PAYROLL & EMPLOYMENT TAX
Delaware: In its Technical Information Memorandum 2021-2, the Delaware Division of Revenue (DDR) provided guidance concerning the income tax requirements that apply to the wages of remote workers for employment outside the state due to the COVID-19 emergency. Prior to the COVID-19 emergency, the DDR applied the "convenience-of-the-employer rule," which asserts that if Delaware employees are working outside the state for their own convenience, and not for the necessity of the employer, those wages are sourced to Delaware for income tax purposes. Since March 22, 2020, the state has been under a COVID-19 emergency declaration that caused many Delaware employers to direct that employees work from home in locations both within and outside of Delaware. Normally, wages paid to Delaware employees for remote work outside the state is sourced to Delaware under the convenience-of-the-employer rule. Due to the breadth of the restrictions under the state's COVID-19 emergency declaration that applied effective March 22, 2020, including travel limitations and quarantine requirements, Delaware taxpayers may treat all days on which they actually worked from a home outside of Delaware as days worked outside of Delaware on Schedule W. On and after June 1, 2020, taxpayers may report days worked from home as days worked outside of Delaware on Schedule W if either: (1) their employer directed them to work from home and they were not permitted to work at the Delaware location, or (2) their employer strongly encouraged remote work but required they seek advance permission to return in person. Once employers give employees the discretion to return to work within their Delaware offices, those employees may no longer report days worked from home as days worked outside of Delaware on Schedule W if those employees elected, but were not required, to work remotely. For additional information on this development, see Tax Alert 2021-0613.
Rhode Island: The Rhode Island Division of Taxation has extended through May 18, 2021, emergency regulations that temporarily waive the requirement that employers withhold Rhode Island state income tax from the wages of employees temporarily working within the state solely due to the COVID-19 emergency. The emergency regulations took effect on March 9, 2020. R.I Div. Taxn., ADV 2021-11 "Withholding-tax guidance — emergency regulation extended" (March 26, 2021).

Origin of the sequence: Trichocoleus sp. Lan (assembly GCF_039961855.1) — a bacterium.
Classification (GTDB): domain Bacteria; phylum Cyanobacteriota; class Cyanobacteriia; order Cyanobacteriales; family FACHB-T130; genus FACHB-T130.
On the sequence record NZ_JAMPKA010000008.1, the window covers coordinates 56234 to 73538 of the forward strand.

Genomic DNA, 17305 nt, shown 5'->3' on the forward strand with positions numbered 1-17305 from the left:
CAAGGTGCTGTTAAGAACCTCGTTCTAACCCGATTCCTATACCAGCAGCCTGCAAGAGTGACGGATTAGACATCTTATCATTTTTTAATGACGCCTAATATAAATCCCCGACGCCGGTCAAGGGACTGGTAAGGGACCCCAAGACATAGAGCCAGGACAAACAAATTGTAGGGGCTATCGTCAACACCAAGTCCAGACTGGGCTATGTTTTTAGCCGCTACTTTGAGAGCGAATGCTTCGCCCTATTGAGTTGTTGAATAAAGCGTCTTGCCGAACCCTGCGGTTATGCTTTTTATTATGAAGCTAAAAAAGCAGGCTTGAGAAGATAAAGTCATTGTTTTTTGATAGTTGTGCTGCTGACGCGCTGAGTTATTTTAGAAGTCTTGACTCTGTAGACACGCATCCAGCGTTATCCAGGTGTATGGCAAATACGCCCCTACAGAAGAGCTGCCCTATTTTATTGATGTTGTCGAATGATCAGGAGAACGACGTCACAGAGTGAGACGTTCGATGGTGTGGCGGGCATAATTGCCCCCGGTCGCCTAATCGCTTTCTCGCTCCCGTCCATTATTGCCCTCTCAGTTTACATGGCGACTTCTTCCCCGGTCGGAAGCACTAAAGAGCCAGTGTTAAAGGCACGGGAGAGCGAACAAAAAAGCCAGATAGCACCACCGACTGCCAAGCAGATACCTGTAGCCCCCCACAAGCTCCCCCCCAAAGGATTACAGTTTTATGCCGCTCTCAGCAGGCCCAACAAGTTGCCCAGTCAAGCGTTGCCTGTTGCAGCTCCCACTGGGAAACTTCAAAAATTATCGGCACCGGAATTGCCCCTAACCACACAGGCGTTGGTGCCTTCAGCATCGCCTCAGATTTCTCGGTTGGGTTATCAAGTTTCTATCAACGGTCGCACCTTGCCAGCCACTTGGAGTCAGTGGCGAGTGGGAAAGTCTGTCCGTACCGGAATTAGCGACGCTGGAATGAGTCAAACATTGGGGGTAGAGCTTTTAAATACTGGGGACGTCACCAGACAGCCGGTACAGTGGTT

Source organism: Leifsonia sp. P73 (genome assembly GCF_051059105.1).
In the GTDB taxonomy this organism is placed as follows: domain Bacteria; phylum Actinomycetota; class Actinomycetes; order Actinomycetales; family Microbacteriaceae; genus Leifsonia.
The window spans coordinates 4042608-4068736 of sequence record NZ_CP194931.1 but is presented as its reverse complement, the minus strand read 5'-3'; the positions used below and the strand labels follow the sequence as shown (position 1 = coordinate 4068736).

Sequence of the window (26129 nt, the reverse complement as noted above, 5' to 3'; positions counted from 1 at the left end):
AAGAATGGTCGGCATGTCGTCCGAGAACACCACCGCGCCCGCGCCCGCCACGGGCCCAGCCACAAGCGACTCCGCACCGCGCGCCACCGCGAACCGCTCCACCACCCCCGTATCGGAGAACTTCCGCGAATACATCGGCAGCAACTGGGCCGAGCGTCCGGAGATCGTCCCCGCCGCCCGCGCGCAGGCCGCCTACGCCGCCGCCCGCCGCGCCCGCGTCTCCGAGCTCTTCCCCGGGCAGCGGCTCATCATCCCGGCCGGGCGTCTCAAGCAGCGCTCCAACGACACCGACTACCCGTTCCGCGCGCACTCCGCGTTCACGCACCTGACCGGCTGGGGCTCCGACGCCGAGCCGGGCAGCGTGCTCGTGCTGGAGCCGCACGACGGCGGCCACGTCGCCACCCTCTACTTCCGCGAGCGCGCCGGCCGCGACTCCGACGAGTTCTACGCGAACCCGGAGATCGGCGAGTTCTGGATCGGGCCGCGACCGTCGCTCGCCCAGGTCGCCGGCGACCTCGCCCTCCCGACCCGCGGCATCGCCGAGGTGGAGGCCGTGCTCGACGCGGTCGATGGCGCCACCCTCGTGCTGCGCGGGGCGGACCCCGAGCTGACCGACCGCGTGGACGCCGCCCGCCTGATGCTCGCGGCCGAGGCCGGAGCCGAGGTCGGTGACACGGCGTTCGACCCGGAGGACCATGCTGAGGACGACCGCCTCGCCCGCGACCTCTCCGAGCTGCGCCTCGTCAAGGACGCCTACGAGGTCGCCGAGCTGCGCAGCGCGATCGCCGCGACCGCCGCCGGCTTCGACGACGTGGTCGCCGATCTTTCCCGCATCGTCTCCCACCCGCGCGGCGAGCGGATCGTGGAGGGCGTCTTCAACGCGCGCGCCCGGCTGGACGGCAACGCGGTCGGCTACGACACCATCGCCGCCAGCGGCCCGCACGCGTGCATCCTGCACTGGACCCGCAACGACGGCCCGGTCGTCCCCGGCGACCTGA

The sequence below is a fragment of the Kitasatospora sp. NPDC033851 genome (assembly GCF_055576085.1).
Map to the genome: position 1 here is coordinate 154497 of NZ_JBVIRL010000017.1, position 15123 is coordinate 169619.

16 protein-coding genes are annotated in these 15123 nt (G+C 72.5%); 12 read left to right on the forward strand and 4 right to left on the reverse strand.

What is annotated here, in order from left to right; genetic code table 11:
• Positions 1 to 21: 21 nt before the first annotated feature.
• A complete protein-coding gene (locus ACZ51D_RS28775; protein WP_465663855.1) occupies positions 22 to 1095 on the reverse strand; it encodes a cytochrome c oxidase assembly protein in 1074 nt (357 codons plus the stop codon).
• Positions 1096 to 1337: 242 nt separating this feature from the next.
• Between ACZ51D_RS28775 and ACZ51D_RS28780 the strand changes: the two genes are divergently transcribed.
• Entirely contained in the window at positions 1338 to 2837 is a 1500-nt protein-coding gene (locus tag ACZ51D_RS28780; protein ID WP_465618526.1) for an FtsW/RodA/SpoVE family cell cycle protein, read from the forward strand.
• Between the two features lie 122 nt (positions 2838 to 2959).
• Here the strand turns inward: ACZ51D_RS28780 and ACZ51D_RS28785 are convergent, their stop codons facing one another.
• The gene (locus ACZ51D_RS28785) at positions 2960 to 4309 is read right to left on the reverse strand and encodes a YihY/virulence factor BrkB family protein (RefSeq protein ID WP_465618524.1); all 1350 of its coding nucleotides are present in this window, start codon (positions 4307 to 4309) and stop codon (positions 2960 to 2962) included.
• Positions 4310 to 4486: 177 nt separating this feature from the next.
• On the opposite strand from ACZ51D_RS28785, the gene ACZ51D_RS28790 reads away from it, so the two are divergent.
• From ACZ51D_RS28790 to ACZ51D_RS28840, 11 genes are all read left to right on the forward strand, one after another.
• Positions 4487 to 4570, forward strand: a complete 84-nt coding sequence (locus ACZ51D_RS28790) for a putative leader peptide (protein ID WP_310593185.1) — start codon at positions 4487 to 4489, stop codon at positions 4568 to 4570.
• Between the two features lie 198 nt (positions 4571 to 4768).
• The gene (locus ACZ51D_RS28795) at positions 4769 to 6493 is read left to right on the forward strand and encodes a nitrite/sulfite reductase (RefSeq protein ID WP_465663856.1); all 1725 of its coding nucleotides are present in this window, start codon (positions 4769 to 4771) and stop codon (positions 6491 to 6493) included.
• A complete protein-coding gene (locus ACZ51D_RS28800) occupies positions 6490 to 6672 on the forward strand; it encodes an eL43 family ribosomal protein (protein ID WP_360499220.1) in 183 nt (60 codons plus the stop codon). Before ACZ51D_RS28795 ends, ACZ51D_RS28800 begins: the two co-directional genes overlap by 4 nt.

International — Costa Rica: Costa Rica's Ministries of Foreign Trade and Finance each published, in the Official Gazette, Decree No. 42813-MP-H-COMEX, which contains regulations that simplify the registration process for taxpayers that want to use the free trade zone regime or become a Customs Public Service Assistant. The decree is effective April 18, 2021. For more information on this development, see Tax Alert 2021-0611.
VALUE ADDED TAX
International — Cyprus: On March 2, 2021, the Cyprus Tax Tribunal issued its Decision in the long-anticipated banking case on the treatment under its value-added tax (VAT) of payment systems services. In its comprehensive Decision, the Cyprus Tax Tribunal held that payment systems services constitute a single supply, which fulfills the specific and essential characteristics of the transfer of money and is therefore VAT exempt. The conclusions of the Cyprus Tax Tribunal nullified the specific VAT assessment. Affected businesses should consider the implications of this judgment on their operations. For more on this development, see Tax Alert 2021-0635.
Because the matters covered herein are complicated, State and Local Tax Weekly should not be regarded as offering a complete explanation and should not be used for making decisions. Any decision concerning matters covered herein should be reviewed with a qualified tax advisor.
1 See also, Maine Rev. Servc., Maine Tax Alert (Vol. 31, Issue 8 March 2021-#3).